I paused nervously outside the crowded entrance and attempted to steel myself for what lay behind the door.
So many had warned me that Soft Play is a hellish place.
My mind swam with horror stories of over-age children running riot, broken striplights shattering glass into urine-soaked ball pools, while oblivious parents stared zombie-like at their phones. And the cautions of weak, over-priced coffee rang in my ears.
But I was determined to experience the truth for myself.
I had persuaded a friend to join me for moral support, a fellow Soft Play virgin. And together we had made a pact to enter that dark and dangerous world once and for all.
Upon arrival we found ourselves confronted with a mass of writhing, whooping bodies, bouncing around a padded enclosure. This was surrounded by tables seating an audience of stoic observers, sipping coffee and affecting a bored attitude as they chatted or scrolled through their phones, pretending to ignore the action.
My friend and I had intended to join these voyeurs. But new to the game and late to the party we found the only remaining table was the farthest away, and could not be seen from inside the dungeon.
When we threw our toddlers into the middle and attempted to retreat to the sidelines, they soon began looking around for us for reassurance.
The pen had a low, loose sliding bolt which all the older children were able to unlock, in order to dash to their table to down some Fruit Shoot and stuff some crisps in their mouth, leaving the gate to Hades wide open.
Simply shooing our own kids back inside was not an option. And it soon became clear that in order to persuade them they wanted to stay in the heart of the action, we would have to cross over to the other side ourselves.
After downing our (perfectly acceptable) coffee for Dutch courage we stripped off our shoes and tiptoed timidly into the cavern of ropes and mesh and rubber.
At first we hung about coyly at the ‘Under Two’s’ end. We threw a few balls around in the ball pool, giggling coquettishly and attempted to build a slide out of geometric cushions.
But my heart began to race with excitement when my daughter scrambled out of the ball pool and hurtled down a dark tunnel lined with netting, squashy batons dangling from above. What could I do but follow her lead?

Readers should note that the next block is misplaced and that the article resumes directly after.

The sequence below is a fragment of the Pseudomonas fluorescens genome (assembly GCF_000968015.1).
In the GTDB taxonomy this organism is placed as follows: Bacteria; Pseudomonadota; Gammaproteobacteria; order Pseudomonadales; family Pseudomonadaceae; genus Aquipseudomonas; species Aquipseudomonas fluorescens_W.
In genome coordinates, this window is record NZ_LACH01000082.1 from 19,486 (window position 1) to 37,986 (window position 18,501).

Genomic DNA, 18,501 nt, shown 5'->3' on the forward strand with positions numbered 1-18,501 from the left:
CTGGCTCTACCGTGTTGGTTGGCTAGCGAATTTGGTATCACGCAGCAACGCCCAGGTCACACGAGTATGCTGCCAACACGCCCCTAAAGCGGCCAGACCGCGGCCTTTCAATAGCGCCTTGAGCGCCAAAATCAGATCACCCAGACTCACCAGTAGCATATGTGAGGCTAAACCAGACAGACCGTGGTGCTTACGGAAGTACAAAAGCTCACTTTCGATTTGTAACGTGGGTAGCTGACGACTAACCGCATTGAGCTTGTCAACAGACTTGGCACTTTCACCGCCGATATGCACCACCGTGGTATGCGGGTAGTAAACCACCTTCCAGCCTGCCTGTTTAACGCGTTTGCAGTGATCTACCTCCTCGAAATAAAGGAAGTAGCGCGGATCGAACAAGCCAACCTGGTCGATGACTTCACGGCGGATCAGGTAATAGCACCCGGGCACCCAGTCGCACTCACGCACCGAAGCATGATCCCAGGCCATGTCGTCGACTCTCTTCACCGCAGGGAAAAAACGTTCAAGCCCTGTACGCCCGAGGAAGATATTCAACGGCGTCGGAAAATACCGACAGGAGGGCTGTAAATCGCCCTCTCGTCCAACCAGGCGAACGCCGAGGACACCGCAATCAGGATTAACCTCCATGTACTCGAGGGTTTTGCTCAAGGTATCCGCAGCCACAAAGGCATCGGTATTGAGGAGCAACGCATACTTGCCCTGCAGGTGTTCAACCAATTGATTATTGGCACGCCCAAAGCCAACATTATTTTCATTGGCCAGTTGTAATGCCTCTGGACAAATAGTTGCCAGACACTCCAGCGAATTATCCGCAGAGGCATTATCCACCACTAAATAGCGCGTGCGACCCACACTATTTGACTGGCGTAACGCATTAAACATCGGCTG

Before I knew it I was crawling through the tunnel after her, not without some trepidation. A hoard of older boys dived through a hole in some mesh at the other end and whizzed towards us. Everyone seemed to bounce off each other in every direction, before landing in a heap, laughing.
My daughter was exhilarated and began dashing back and forth, unfazed by any rougher, tougher bodies that shouldered past her.
I gazed with longing at the large wavy slide on the level above, clearly this play area’s ultimate thrill, and guided my daughter to the squidgy steps that led up to it.
For every other step she ascended towards the pleasure dome, she fell at least one back down, so she obviously needed me there by her side.
I followed behind her, slowly climbing towards the tantalising risks that spread out above us.
Soon I was racing on all fours in gay abandon, along a gauntlet of padded obstacles and punch bags towards a gaping hole that dropped down into a ball pool below. I felt like I had finely made it onto Gladiators after all these years.
Why was this place supposed to be so hellish? Why have so many bloggers devoted pages and pages of warnings about the torture of Soft Play? I was having so much fun. And it didn’t even smell of wee.
There surely must be others like me? Parents who actually enjoy bouncing and sliding and climbing. Am I some kind of masochist? Are parents like me the reason everyone else hates Soft Play?
I glanced furtively around me at the other inhabitants of this maze of primary colours and animal shapes.
My friend and I were not the only adults who had taken the plunge. But it gradually became clear that the other people over the age of four were childminders, paid for their time.
There are no names in Soft Play. But I exchanged some understanding smiles with a young South African nanny, who I enviously watched glide down the slide with glee.
I did not dare to be so wild on my first foray into Soft Play. But I will be going back for more.
Do you think Soft Play is heaven or hell? What is your worst Soft Play experience?